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State's Under-21 Voters Gaining Steam


Style: How many people are active in Virginia21?

Porell: We have 30,000 members who are students and young professionals across the commonwealth.

Who pays the bills?

We have a number of individual and corporate donors — you can find those on our Web site, [] — who are committed to the future of Virginia.

What's the most significant issue facing your group's members?

Access and affordability to higher education has really been our top concern since we got founded. This past legislative session we did a big push, called the Save 1246 campaign [representing a potential tuition increase of $1,246 per student in the state's public college and community colleges]. Our message was: Unless the state fully funded base adequacy, tuition would increase by $1,246 per student. We had 12,531 students sign a petition and contact their legislator during the session. Ultimately, they put 233 million new dollars into higher ed, which cut that $1,246 deficit by a third.

Virginia is requiring all of its colleges and universities to submit names and Social Security numbers of students to check against sex-offender registries. Some people complain that the law is an invasion of privacy. Where does Virginia21 stand?

We don't have a position on that. I think they're still figuring out how that's going to be handled at the State Council of Higher Education. All our decisions are made by our student leadership committee, which is comprised of the student body presidents at all of our active colleges.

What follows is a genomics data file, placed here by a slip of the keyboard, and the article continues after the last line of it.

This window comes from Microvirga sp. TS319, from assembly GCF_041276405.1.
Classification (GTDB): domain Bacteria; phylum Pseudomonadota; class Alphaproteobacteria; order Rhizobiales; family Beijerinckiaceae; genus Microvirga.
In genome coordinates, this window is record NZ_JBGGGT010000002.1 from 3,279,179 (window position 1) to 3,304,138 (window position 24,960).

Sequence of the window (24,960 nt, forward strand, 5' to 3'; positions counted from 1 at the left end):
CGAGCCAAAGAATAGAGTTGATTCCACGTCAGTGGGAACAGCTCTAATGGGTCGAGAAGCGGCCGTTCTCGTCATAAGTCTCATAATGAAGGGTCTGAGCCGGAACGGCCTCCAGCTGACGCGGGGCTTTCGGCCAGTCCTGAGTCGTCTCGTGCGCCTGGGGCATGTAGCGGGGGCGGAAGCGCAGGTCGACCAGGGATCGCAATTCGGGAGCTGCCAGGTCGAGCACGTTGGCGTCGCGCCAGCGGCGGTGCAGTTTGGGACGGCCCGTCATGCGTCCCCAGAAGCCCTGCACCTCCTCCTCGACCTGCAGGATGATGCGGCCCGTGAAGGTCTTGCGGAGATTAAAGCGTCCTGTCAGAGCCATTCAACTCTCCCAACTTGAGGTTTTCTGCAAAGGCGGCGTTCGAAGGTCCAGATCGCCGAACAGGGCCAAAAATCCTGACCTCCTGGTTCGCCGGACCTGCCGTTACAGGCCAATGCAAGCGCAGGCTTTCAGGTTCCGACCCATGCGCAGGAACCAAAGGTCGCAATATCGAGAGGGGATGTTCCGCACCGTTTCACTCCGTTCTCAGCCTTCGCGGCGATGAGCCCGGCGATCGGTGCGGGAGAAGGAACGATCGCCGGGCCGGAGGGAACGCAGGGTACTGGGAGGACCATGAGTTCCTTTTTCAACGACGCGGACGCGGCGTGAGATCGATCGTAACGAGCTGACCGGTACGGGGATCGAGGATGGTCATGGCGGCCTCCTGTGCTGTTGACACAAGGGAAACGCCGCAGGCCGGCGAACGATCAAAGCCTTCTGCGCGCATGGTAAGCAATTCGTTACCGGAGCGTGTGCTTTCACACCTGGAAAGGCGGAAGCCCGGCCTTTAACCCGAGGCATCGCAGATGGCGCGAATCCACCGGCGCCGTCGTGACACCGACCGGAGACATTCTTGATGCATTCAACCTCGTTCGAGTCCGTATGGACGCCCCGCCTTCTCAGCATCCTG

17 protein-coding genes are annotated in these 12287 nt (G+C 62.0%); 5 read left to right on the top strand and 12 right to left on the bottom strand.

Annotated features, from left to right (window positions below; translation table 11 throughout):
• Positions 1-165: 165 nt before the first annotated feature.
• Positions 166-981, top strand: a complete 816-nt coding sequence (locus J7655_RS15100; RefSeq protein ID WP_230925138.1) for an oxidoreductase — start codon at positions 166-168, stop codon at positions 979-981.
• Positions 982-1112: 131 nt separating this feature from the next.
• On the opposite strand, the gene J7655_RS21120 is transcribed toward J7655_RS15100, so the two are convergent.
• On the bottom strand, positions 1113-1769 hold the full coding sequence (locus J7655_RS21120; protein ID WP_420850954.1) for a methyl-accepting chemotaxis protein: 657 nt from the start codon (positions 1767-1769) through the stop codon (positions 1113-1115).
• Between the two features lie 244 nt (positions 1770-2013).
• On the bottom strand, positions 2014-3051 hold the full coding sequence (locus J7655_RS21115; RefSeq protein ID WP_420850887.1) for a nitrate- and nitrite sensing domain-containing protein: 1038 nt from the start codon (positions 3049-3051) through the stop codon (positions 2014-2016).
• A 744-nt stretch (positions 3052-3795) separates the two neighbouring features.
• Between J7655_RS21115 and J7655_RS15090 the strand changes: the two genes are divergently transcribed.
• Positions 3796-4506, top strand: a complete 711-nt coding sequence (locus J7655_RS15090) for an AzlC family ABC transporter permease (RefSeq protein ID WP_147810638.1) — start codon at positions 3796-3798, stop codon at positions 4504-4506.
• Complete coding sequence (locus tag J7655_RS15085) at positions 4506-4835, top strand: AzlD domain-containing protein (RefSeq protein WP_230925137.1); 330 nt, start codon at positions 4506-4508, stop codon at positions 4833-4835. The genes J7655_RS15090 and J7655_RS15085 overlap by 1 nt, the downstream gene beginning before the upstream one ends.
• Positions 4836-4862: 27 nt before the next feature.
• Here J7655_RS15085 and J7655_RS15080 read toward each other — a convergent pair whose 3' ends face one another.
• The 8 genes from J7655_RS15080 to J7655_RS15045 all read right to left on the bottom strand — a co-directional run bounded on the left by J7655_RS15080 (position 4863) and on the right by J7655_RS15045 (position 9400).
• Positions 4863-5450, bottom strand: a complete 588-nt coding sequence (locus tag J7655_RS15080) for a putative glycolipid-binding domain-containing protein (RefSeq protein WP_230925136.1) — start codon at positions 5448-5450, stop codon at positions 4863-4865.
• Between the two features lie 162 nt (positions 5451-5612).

Do you foresee it being a hot topic?

We're certainly going to keep an eye on it. Right now, we're working with the Virginia Department of Criminal Justice Services on a new Office of Campus Law Enforcement that they're opening as the result of a bill that Virginai21 lobbied for in the 2006 [General Assembly] session.

You have Kaine, Bolling and McDonnell all speaking at your conference. What's the one thing you'd most like to hear from them that you haven't heard before?

I think we know Virginia, in order to compete in the 21st-century global economy, is going to have different challenges. Jobs are already being shipped overseas. We see the real answer to this challenge is by funding and supporting our institutions of higher education in order to improve the state workforce and stay competitive.

We'd like to hear more about what the commonwealth is going to be doing to attract graduates to stay in Virginia ... to live, work and raise their families. We're really pleased to have all three of them attending, and I think it's a clear reflection of the ever-increasing involvement of young voters in politics.

Virginia21's Third Annual Conference and Leadership Luncheon, "Virginia 20/20: Focus on the Future," will be held Sept. 28 at the Greater Richmond Convention Center. The 12:30 p.m. luncheon is open to the public. Free to students attending the conference; others $100 per ticket, sponsorships available. Register at For more information call 513-VA21. S

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